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n. Informal
A proponent of liberation for a group.


an informal word for liberationist


(ˈlɪb ər)

Informal. an advocate or member of a social liberation movement: a women's libber.
[1970–75, lib (eration) + -er1]
ThesaurusAntonymsRelated WordsSynonymsLegend:
Noun1.libber - a supporter of feminismlibber - a supporter of feminism    
feminist movement, women's lib, women's liberation movement, feminism - the movement aimed at equal rights for women
crusader, meliorist, reformer, reformist, social reformer - a disputant who advocates reform
suffragette - a woman advocate of women's right to vote (especially a militant advocate in the United Kingdom at the beginning of the 20th century)


[ˈlɪbəʳ] N women's libberfeminista mf
animal libberdefensor(a) m/f de los animales
References in periodicals archive ?
Unionist or Scottish Nationalist, male chauvinist or women's libber, socialist or social-climber, democrat or monarchist, peasant or snob .
I am not a women's libber - I don't believe in that - but we have had a slightly repressive attitude towards women in Wales as far as relations, lives and business are concerned.
I'd been a radical, feminist women's libber, having come from an upper middle-class background, and he came from a working-class background, and we both shared a real sense of justice.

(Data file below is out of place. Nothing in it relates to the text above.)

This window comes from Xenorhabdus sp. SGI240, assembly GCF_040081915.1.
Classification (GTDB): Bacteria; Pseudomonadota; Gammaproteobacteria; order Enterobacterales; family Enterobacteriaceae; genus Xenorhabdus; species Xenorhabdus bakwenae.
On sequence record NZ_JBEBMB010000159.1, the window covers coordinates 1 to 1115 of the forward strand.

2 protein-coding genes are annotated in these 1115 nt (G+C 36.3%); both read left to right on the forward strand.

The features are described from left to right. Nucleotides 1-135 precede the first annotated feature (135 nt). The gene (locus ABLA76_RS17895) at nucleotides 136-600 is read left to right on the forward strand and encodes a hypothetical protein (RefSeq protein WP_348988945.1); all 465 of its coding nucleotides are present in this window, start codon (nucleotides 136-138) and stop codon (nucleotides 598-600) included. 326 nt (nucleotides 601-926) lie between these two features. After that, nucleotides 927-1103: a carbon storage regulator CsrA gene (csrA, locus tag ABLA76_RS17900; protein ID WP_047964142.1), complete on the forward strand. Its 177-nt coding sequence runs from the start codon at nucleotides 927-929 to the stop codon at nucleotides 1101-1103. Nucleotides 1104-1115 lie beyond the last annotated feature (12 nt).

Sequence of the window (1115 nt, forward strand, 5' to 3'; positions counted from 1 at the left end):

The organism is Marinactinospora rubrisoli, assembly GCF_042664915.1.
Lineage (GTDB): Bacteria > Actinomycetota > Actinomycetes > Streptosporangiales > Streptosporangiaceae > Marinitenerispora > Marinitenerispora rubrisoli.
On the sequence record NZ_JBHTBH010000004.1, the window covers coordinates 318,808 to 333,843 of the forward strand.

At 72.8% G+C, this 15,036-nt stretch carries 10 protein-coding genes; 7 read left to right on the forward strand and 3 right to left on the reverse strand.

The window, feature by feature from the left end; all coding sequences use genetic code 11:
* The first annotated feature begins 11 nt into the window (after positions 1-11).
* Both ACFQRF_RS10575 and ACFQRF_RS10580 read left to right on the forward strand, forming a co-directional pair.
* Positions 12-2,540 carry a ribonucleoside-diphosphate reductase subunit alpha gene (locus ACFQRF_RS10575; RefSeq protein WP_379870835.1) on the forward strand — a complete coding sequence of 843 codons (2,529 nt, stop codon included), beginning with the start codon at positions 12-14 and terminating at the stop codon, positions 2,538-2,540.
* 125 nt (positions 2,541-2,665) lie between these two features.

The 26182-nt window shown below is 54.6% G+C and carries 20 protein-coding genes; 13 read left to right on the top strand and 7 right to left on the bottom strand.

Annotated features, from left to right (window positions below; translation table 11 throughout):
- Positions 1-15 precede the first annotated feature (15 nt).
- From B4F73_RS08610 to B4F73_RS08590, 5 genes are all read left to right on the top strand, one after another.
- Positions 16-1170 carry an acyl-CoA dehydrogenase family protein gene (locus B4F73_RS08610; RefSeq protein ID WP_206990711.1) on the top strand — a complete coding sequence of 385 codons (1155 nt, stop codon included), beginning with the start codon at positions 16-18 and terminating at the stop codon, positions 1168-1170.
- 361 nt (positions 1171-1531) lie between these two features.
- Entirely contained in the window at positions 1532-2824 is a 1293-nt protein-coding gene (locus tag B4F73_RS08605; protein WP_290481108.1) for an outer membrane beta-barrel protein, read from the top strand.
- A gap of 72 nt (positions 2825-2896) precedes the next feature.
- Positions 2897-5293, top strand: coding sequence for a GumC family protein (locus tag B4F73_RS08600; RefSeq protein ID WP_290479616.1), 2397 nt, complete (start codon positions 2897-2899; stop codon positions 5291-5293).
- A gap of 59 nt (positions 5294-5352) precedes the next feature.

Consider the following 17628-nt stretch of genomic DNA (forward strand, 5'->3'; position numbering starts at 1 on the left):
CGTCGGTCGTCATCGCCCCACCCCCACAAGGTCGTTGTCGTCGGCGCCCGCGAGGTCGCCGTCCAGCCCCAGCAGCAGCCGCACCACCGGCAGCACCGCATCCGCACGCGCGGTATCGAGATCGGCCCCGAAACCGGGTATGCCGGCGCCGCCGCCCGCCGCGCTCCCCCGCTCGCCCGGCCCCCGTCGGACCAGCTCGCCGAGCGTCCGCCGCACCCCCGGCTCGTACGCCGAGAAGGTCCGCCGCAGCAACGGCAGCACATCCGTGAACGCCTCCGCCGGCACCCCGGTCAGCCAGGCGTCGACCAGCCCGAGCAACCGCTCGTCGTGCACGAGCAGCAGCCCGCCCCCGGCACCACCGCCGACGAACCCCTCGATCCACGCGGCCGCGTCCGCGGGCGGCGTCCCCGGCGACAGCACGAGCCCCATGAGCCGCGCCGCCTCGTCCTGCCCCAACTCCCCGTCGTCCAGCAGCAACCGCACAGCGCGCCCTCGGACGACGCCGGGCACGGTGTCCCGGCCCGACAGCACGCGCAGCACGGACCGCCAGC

For any women's libber wondering why she wasn't there, the Mother, of the Mother and Child statue outside Boots, couldn't get a baby sitter.
It's not easy at this age to be in a beauty contest, but we're all doing it to show that we're still here," said Esther Libber, a 74-year-old survivor who was the contest's runner-up.
Women were still second-class citizens, and Constance became a very early women's libber.
Many critics respond as if Portia were a free agent throughout the trial scene, a clever ad libber who makes up the rules as she goes along--and is thus responsible for them.
Existing research indicates that competent communication results in the reduction of medical error (Britten, Stevenson, Barry, Barber, & Bradley, 2000), reduction in medical liability (Beckman, Markakis, Suchman, & Frankel, 1994), improved patient adherence to treatment regimens (Garrity, 1981), and increased satisfaction between patient and physician (Bartlett, Grayson, Barker, Levine, Golden, & Libber, 1984).
I am a full-force women's libber and I know the '50s blew chunks for "homemakers," but I also dreamt of how awesome it would be just to stay home all day and make stupid leisurely decorative food.
See Jonathan Libber, Penalty Assessment at the Environmental
Trish Hurley, a feisty Irish settler on The Colony, declared that she would be "your traditional women's libber here in that everyone has to do their share regardless.